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Research Article

Metallic Nickel Nanoparticles May Exhibit Higher Carcinogenic Potential than Fine Particles in JB6 Cells

  • Ruth Magaye equal contributor,

    equal contributor Contributed equally to this work with: Ruth Magaye, Qi Zhou

    Affiliation: Public Health Department of Medical School, Zhejiang Provincial Key Laboratory of Pathological and Physiological Technology, Ningbo University, Ningbo, Zhejiang Province, People's Republic of China

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  • Qi Zhou equal contributor,

    equal contributor Contributed equally to this work with: Ruth Magaye, Qi Zhou

    Affiliation: Public Health Department of Medical School, Zhejiang Provincial Key Laboratory of Pathological and Physiological Technology, Ningbo University, Ningbo, Zhejiang Province, People's Republic of China

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  • Linda Bowman,

    Affiliation: Pathology and Physiology Research Branch, Health Effects Laboratory Division, National Institute for Occupational Safety and Health, Morgantown, West Virginia, United States of America

    These authors also contributed equally to this work.

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  • Baobo Zou,

    Affiliation: Public Health Department of Medical School, Zhejiang Provincial Key Laboratory of Pathological and Physiological Technology, Ningbo University, Ningbo, Zhejiang Province, People's Republic of China

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  • Guochuan Mao,

    Affiliation: Public Health Department of Medical School, Zhejiang Provincial Key Laboratory of Pathological and Physiological Technology, Ningbo University, Ningbo, Zhejiang Province, People's Republic of China

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  • Jin Xu,

    Affiliation: Public Health Department of Medical School, Zhejiang Provincial Key Laboratory of Pathological and Physiological Technology, Ningbo University, Ningbo, Zhejiang Province, People's Republic of China

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  • Vincent Castranova,

    Affiliation: Pathology and Physiology Research Branch, Health Effects Laboratory Division, National Institute for Occupational Safety and Health, Morgantown, West Virginia, United States of America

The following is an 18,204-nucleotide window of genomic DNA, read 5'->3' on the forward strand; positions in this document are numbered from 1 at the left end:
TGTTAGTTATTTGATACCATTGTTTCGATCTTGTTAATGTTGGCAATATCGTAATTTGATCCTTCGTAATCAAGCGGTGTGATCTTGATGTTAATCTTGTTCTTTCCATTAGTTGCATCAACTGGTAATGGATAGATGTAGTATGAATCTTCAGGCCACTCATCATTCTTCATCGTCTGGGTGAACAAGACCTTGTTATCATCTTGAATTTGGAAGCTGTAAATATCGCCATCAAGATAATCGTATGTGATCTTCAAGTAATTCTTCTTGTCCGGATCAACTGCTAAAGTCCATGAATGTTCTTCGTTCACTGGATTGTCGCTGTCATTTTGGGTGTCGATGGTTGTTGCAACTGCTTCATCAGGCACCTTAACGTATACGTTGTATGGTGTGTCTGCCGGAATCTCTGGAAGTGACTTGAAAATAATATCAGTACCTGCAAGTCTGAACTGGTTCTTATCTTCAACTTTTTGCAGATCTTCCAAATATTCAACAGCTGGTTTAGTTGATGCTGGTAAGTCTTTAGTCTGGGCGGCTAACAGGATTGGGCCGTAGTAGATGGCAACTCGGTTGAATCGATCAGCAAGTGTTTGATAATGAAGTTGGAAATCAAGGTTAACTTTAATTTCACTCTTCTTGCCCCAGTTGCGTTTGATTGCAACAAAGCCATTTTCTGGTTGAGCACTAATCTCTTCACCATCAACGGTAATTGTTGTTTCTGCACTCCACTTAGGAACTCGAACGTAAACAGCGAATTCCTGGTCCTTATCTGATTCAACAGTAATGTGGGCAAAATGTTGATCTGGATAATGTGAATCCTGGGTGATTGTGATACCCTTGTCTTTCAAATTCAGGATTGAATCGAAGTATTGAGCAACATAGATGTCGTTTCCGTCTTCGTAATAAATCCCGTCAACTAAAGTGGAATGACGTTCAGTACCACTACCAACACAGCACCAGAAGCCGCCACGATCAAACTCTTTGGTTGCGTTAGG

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  • Jinshun Zhao mail,

    zhaojinshun@nbu.edu.cn (JZ); mid5@cdc.gov (MD)

    Affiliations: Public Health Department of Medical School, Zhejiang Provincial Key Laboratory of Pathological and Physiological Technology, Ningbo University, Ningbo, Zhejiang Province, People's Republic of China, Pathology and Physiology Research Branch, Health Effects Laboratory Division, National Institute for Occupational Safety and Health, Morgantown, West Virginia, United States of America

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  • Min Ding mail

    zhaojinshun@nbu.edu.cn (JZ); mid5@cdc.gov (MD)

    Affiliation: Pathology and Physiology Research Branch, Health Effects Laboratory Division, National Institute for Occupational Safety and Health, Morgantown, West Virginia, United States of America

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  • Published: April 01, 2014
  • DOI: 10.1371/journal.pone.0092418

Abstract

While numerous studies have described the pathogenic and carcinogenic effects of nickel compounds, little has been done on the biological effects of metallic nickel. Moreover, the carcinogenetic potential of metallic nickel nanoparticles is unknown. Activator protein-1 (AP-1) and nuclear factor-κB (NF-κB) have been shown to play pivotal roles in tumor initiation, promotion, and progression. Mutation of the p53 tumor suppressor gene is considered to be one of the steps leading to the neoplastic state. The present study examines effects of metallic nickel fine and nanoparticles on tumor promoter or suppressor gene expressions as well as on cell transformation in JB6 cells. Our results demonstrate that metallic nickel nanoparticles caused higher activation of AP-1 and NF-κB, and a greater decrease of p53 transcription activity than fine particles. Western blot indicates that metallic nickel nanoparticles induced a higher level of protein expressions for R-Ras, c-myc, C-Jun, p65, and p50 in a time-dependent manner. In addition, both metallic nickel nano- and fine particles increased anchorage-independent colony formation in JB6 P+ cells in the soft agar assay. These results imply that metallic nickel fine and nanoparticles are both carcinogenetic in vitro in JB6 cells. Moreover, metallic nickel nanoparticles may exhibit higher carcinogenic potential, which suggests that precautionary measures should be taken in the use of nickel nanoparticles or its compounds in nanomedicine.

Introduction